Forum Q&A | Perfectionist Piano Students

Last week, our Forum Q&A discussion was about saying goodbye to piano students before moving away.  Today, I’d love to hear your thoughts about students who are perfectionists.  We’ve all had them!  Sometimes they are so hard on themselves when it comes to making mistakes that they stop having fun.  They may even stop making progress in their piano study as a result of their intense fear of making mistakes.

On the other hand, as a professor at my alma mater once said, music is one of the few professions where perfection is not only expected, but it is considered the norm.  We have to admit, our goal is perfection in a way.

And so, I think a balance is necessary.

What are your thoughts?  What can we do about students who become too hard on themselves?  How do you help the perfectionist student become “okay” with making mistakes?  How do we help students achieve a balance when it comes to reaching perfection?  

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3 thoughts on “Forum Q&A | Perfectionist Piano Students”

  1. I absolutely have/had students who are extreme perfectionists. I try to keep my tone light and positive when this happens and encourage them to keep playing instead of starting over from the beginning every time they make a mistake.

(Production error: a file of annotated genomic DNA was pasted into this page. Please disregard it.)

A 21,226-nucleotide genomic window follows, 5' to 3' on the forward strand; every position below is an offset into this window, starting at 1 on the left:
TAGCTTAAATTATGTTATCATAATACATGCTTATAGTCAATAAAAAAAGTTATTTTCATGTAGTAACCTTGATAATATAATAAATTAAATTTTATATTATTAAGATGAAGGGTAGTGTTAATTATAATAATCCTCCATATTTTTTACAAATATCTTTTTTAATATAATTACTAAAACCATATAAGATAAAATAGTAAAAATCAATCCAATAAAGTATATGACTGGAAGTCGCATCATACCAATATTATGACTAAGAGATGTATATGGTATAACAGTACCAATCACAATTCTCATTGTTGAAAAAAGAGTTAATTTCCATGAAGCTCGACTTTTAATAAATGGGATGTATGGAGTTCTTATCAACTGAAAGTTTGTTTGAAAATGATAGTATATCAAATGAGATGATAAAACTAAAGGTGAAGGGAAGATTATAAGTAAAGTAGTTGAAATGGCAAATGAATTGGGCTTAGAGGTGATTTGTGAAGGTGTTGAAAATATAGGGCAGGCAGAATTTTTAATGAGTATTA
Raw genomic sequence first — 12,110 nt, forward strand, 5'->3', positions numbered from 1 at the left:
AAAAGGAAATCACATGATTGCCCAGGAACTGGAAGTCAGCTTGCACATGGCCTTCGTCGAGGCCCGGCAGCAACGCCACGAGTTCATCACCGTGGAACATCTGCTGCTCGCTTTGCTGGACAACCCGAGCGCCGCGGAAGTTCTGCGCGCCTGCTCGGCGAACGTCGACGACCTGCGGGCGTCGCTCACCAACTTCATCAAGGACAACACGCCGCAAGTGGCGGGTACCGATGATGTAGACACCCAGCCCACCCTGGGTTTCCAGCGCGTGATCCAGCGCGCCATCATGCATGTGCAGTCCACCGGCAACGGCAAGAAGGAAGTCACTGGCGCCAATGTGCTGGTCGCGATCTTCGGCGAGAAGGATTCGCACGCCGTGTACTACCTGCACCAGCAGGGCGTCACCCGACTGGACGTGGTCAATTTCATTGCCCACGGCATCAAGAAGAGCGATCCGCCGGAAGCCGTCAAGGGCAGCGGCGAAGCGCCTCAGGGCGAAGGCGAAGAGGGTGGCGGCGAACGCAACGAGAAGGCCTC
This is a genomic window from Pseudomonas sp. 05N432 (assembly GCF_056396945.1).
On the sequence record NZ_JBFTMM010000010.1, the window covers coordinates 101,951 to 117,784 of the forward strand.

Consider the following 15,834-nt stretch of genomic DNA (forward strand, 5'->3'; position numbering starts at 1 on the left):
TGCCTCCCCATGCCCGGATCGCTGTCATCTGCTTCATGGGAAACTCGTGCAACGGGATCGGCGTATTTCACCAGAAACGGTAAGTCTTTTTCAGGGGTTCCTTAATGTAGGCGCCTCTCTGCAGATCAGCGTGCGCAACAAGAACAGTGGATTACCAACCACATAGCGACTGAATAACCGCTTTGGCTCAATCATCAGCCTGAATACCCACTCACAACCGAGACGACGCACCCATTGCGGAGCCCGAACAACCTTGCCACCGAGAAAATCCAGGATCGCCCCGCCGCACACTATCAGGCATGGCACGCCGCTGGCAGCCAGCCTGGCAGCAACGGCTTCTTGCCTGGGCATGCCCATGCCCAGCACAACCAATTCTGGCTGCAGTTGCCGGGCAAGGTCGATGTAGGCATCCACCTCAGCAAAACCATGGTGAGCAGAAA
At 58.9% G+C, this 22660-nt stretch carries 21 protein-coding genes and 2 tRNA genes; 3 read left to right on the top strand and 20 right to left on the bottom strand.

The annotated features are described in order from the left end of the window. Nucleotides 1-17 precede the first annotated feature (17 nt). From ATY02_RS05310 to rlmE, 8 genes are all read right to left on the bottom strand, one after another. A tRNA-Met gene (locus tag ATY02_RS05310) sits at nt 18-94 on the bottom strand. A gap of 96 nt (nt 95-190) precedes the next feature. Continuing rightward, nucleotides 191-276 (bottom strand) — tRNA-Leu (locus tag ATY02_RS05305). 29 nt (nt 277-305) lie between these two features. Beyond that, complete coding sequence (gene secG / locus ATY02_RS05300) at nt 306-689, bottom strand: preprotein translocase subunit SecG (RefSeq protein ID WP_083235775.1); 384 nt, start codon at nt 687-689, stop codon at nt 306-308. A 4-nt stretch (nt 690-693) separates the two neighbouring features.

2. I’d like to know people’s thoughts on perfectionist teachers! My main teaching resolution for 2012 is to stop teaching with the goal of making every song perfect and start teaching for more enjoyment and creativity in the students. I’m afraid I’ve ended up with a bunch of students who play beautifully but are not as happy as they could be because their lessons/practice are about constantly picking up a new piece of music and trying to make it perfect they way ‘Kylie’ wants it.

    I think my new strategy will really help perfectionist students as well – to consider some pieces as needing to be brought to performance standard before moving on, but to consider others as GOAL pieces – where you have to reach the goals before moving on, but not necessarily play the piece perfectly. Of course we’re still aiming for a great rendition, but the kids will learn to move on despite not being up to performance standard. This new strategy is for my level 3 kids, not lower.

    My student’s mum likes this new idea – she said it’s a good life skill to learn. That some things have to be done over and over to get them perfect, but some things – like washing up – you can’t be perfectionist about them for sanity’s sake. 🙂

  3. If there is a song that the student is struggling to master, but has mastered the specific technique that song was meant to teach, we will talk about that and move on. But it can be hard to recognize that situation early.

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